Soon after her arrival there, Mary had built behind the house a Way of the Cross with twelve stations. At each Station, there were memorial stones -- eight smooth stones with many sides, each resting on a base of the same stone. The stones and their bases were all inscribed with Hebrew letters. These stations were all in little hollows, with the exception of the Station of Mount Calvary, which was on a hill. The Station of the Holy Sepulcher was in a little cave over this hill.

Her stone house had a spring running under it. The windows were high up near the flat roof, and the main part of the house was divided by a fireplace in the middle, sunk into the ground. Behind the fireplace was what was called Mary's oratory, which is defined as a small chapel for prayer. In a niche in the center of the wall, there was a receptacle like a tabernacle where a cross stood, about the length of a man's arm. To the right and left of the fireplace were doors which led into the back part of the house. The door to the right led to the bedchamber, and through the door to the left of the oratory was a small room where her clothes and other belongings were kept. She lived here quietly with a maidservant, a younger woman who gathered food when needed. John would visit them both when he was not away on travel.

Stories say that on the day of the death of Virgin Mary, she was lying on the couch in the little sleeping alcove of her home. She had lived a full life and her body was now old and tired. The Apostles had assembled there because of her impending death, and they held a service in the front part of the house. Peter stood in priestly vestment before the altar with the others behind him as if in a choir.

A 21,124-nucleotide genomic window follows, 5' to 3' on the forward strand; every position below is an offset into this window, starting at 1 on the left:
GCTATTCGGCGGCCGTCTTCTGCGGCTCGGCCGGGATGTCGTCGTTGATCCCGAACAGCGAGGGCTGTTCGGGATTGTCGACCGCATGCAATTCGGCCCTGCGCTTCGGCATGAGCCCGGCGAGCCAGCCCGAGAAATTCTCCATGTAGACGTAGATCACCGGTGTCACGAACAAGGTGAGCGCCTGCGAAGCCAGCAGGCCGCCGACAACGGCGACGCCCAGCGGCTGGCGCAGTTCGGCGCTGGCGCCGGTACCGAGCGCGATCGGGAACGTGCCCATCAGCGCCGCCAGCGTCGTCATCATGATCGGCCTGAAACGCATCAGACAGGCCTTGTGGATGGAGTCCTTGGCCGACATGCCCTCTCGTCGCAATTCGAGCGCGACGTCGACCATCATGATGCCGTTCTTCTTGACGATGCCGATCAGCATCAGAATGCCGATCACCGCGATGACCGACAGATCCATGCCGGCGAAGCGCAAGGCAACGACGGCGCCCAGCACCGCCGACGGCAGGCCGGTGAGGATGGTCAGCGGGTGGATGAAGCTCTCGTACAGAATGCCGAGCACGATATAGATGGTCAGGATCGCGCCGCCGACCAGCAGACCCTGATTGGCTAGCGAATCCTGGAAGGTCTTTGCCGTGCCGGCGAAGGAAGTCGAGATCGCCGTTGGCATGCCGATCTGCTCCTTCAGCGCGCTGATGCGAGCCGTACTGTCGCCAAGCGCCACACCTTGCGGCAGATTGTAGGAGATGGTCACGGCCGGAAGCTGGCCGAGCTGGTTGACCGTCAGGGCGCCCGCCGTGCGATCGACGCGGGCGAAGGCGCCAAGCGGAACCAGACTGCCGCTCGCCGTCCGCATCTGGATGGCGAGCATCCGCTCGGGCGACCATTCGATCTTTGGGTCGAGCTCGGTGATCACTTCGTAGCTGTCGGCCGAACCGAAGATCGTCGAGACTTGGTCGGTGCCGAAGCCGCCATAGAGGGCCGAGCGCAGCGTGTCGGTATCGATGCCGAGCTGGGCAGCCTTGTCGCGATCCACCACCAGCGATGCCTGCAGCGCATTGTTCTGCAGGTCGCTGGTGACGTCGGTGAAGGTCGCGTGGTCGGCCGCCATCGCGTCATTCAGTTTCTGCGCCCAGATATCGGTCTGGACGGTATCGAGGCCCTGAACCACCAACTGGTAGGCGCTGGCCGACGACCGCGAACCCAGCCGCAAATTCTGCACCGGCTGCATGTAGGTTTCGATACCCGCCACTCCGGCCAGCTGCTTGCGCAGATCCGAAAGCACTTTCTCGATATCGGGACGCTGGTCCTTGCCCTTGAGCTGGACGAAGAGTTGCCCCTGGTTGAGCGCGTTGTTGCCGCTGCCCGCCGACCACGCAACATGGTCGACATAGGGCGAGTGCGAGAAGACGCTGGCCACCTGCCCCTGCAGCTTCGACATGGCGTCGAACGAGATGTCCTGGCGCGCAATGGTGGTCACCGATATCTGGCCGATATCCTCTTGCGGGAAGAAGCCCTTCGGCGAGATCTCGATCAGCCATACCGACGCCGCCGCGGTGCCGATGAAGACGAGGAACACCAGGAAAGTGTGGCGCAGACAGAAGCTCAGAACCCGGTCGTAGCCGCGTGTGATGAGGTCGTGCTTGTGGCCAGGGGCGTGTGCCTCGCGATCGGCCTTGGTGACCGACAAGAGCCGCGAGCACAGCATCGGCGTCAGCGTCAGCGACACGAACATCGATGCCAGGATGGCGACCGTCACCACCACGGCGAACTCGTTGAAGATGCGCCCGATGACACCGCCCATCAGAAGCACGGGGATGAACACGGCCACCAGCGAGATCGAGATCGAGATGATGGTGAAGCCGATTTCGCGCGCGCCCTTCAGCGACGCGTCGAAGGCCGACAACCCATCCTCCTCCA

Several times throughout the day Mary was lifted up by the women to drink juice which had been pressed from yellow berries. Newcomers would come and be embraced by those who were already there, and after their feet had been washed, they approached Mary's couch to greet her in reverence. She was so weak that it was difficult for her to talk, but towards evening, as she realized her death was approaching, she said farewell to the Apostles, disciples, and women who were present. She lay back on her pillows and Peter gave her Holy Communion. Legend says she died after the ninth hour, which is the same time as Our Lord.

Legend says that Peter then anointed the body, praying as he did so. Myrrh was laid in the armpits and bosom of her body as well as between the shoulders and the neck, chin and cheeks. Her body was wrapped in a gravecloth and placed in a wicker coffin which stood nearby. On her breast was laid a wreath of red, white, and sky-blue flowers. The coffin was taken to the cave where she was buried.